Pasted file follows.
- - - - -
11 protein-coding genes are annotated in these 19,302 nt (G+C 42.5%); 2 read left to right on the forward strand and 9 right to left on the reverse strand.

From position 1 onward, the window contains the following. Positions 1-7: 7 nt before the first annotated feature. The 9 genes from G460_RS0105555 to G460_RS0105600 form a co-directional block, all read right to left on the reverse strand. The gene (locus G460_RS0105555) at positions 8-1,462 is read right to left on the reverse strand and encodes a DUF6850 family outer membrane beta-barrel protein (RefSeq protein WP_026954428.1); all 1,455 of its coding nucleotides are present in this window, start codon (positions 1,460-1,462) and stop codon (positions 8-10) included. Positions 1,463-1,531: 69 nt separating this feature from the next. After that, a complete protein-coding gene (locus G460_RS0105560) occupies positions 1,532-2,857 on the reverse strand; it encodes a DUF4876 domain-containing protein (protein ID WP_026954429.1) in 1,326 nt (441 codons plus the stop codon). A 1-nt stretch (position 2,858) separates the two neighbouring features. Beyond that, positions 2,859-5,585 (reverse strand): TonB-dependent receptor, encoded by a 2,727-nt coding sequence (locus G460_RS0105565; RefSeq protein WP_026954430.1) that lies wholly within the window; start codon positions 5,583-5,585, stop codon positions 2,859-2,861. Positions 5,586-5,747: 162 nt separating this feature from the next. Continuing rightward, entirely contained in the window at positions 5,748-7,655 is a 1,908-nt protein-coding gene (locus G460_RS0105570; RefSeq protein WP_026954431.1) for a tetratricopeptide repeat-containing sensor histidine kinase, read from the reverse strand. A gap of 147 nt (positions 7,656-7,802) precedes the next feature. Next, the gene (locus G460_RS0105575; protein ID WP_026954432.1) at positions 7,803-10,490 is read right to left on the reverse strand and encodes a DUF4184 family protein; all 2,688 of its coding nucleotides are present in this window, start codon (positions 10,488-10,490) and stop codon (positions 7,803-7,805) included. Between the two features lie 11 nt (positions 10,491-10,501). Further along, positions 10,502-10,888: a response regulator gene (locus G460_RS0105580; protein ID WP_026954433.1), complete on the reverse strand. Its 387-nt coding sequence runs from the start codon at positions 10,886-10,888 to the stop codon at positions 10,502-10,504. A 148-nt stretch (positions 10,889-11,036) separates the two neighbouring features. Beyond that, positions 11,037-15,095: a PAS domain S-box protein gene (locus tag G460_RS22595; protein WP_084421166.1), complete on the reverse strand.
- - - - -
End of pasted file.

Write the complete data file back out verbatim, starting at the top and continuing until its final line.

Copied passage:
11 protein-coding genes are annotated in these 19,302 nt (G+C 42.5%); 2 read left to right on the forward strand and 9 right to left on the reverse strand.

From position 1 onward, the window contains the following. Positions 1-7: 7 nt before the first annotated feature. The 9 genes from G460_RS0105555 to G460_RS0105600 form a co-directional block, all read right to left on the reverse strand. The gene (locus G460_RS0105555) at positions 8-1,462 is read right to left on the reverse strand and encodes a DUF6850 family outer membrane beta-barrel protein (RefSeq protein WP_026954428.1); all 1,455 of its coding nucleotides are present in this window, start codon (positions 1,460-1,462) and stop codon (positions 8-10) included. Positions 1,463-1,531: 69 nt separating this feature from the next. After that, a complete protein-coding gene (locus G460_RS0105560) occupies positions 1,532-2,857 on the reverse strand; it encodes a DUF4876 domain-containing protein (protein ID WP_026954429.1) in 1,326 nt (441 codons plus the stop codon). A 1-nt stretch (position 2,858) separates the two neighbouring features. Beyond that, positions 2,859-5,585 (reverse strand): TonB-dependent receptor, encoded by a 2,727-nt coding sequence (locus G460_RS0105565; RefSeq protein WP_026954430.1) that lies wholly within the window; start codon positions 5,583-5,585, stop codon positions 2,859-2,861. Positions 5,586-5,747: 162 nt separating this feature from the next. Continuing rightward, entirely contained in the window at positions 5,748-7,655 is a 1,908-nt protein-coding gene (locus G460_RS0105570; RefSeq protein WP_026954431.1) for a tetratricopeptide repeat-containing sensor histidine kinase, read from the reverse strand. A gap of 147 nt (positions 7,656-7,802) precedes the next feature. Next, the gene (locus G460_RS0105575; protein ID WP_026954432.1) at positions 7,803-10,490 is read right to left on the reverse strand and encodes a DUF4184 family protein; all 2,688 of its coding nucleotides are present in this window, start codon (positions 10,488-10,490) and stop codon (positions 7,803-7,805) included. Between the two features lie 11 nt (positions 10,491-10,501). Further along, positions 10,502-10,888: a response regulator gene (locus G460_RS0105580; protein ID WP_026954433.1), complete on the reverse strand. Its 387-nt coding sequence runs from the start codon at positions 10,886-10,888 to the stop codon at positions 10,502-10,504. A 148-nt stretch (positions 10,889-11,036) separates the two neighbouring features. Beyond that, positions 11,037-15,095: a PAS domain S-box protein gene (locus tag G460_RS22595; protein WP_084421166.1), complete on the reverse strand.